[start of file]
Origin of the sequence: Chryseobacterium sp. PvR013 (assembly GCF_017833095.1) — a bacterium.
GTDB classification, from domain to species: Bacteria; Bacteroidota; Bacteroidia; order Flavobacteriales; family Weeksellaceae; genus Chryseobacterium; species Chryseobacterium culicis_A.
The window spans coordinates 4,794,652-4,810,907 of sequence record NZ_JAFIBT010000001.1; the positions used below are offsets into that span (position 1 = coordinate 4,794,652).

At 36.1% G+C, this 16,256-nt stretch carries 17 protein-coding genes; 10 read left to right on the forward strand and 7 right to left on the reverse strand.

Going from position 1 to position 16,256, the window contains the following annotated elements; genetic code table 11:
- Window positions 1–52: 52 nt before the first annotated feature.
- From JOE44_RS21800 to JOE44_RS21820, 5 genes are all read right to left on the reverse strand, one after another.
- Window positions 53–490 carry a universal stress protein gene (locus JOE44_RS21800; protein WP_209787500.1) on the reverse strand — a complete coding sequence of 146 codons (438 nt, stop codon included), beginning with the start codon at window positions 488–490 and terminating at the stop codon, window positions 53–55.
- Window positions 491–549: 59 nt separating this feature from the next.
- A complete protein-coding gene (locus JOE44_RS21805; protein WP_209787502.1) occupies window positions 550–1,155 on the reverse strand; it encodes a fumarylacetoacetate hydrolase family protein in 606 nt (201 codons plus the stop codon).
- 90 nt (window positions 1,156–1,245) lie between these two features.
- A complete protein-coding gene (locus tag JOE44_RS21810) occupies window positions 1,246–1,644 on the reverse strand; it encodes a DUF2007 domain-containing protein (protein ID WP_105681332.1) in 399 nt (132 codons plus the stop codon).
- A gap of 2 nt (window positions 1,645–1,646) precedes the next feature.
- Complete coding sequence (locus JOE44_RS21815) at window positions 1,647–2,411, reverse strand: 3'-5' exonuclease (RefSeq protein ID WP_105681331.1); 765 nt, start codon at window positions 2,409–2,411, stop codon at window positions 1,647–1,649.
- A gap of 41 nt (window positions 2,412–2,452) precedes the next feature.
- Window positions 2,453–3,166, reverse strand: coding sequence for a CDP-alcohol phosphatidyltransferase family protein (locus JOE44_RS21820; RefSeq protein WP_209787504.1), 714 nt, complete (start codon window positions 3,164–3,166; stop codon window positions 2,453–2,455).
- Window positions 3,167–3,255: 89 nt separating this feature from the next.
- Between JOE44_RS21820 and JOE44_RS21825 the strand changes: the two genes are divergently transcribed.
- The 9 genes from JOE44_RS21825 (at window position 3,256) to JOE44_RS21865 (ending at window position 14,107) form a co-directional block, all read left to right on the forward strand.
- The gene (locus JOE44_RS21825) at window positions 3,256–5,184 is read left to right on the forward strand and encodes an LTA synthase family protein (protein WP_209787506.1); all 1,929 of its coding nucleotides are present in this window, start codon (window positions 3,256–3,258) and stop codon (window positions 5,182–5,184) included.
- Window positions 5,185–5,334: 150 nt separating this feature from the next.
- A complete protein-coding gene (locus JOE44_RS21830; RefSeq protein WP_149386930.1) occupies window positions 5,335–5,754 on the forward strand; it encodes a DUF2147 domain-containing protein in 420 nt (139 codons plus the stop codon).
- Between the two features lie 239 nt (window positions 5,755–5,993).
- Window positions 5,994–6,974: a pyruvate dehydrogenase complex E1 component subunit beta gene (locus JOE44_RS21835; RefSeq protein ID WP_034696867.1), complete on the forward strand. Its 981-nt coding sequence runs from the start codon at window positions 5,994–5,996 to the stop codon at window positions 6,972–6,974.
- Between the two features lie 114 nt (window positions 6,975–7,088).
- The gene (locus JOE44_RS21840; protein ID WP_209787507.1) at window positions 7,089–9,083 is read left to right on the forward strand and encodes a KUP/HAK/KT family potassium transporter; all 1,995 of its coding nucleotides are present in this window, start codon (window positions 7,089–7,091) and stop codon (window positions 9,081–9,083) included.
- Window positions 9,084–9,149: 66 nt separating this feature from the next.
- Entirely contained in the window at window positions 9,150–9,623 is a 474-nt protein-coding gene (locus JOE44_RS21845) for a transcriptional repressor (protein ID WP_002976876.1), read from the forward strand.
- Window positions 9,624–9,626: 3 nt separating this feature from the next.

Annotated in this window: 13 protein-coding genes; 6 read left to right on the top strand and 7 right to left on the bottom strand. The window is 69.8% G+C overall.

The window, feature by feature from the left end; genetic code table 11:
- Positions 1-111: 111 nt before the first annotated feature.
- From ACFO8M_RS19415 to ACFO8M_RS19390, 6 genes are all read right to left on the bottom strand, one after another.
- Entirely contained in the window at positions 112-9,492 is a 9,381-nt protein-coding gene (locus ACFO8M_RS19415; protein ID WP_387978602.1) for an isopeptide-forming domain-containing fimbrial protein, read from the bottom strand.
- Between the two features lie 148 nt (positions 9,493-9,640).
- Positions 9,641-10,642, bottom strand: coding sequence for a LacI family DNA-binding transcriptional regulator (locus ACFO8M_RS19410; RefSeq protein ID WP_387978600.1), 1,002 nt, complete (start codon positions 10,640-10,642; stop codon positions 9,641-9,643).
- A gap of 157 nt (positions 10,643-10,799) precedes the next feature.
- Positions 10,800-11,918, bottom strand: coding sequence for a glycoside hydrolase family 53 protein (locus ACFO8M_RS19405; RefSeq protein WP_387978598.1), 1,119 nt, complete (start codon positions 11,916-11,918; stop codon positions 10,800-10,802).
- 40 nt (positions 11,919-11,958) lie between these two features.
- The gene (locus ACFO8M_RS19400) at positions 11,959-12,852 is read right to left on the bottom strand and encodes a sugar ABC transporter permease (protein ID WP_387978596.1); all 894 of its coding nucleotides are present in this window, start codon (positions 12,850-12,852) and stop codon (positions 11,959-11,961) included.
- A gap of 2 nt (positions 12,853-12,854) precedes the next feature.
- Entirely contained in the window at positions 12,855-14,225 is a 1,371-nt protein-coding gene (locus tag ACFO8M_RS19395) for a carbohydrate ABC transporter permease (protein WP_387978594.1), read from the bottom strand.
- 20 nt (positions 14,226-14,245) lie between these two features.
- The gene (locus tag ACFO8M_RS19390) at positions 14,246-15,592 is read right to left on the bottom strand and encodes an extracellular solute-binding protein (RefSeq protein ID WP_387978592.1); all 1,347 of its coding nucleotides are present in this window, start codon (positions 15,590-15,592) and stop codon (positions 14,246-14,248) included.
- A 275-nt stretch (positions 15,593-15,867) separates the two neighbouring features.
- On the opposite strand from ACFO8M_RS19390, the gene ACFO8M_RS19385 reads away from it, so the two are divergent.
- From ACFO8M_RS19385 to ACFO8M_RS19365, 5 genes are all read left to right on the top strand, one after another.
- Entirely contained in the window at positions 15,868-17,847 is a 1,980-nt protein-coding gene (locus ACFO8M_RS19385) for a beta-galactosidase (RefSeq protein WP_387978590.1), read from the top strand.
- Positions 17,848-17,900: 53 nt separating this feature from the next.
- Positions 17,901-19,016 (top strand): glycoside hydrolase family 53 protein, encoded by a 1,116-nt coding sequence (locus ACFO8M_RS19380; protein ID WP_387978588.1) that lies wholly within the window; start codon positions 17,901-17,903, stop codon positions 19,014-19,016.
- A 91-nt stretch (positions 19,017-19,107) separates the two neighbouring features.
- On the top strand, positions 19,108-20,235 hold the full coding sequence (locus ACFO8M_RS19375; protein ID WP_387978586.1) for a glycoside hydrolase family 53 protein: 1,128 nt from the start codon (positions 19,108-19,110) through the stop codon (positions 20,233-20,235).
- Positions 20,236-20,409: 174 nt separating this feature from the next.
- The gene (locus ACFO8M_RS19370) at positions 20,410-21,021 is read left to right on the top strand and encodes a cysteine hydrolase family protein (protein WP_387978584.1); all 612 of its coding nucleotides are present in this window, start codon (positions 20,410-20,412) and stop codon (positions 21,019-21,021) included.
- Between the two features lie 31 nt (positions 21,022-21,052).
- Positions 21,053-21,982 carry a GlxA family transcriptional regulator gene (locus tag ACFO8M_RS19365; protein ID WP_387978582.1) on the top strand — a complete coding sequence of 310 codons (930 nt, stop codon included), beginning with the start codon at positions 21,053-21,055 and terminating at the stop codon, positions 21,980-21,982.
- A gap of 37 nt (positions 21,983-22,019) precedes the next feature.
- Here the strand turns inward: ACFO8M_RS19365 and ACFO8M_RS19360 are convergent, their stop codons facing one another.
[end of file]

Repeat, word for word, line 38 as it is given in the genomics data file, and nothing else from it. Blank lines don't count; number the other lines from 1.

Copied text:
- Positions 10,800-11,918, bottom strand: coding sequence for a glycoside hydrolase family 53 protein (locus ACFO8M_RS19405; RefSeq protein WP_387978598.1), 1,119 nt, complete (start codon positions 11,916-11,918; stop codon positions 10,800-10,802).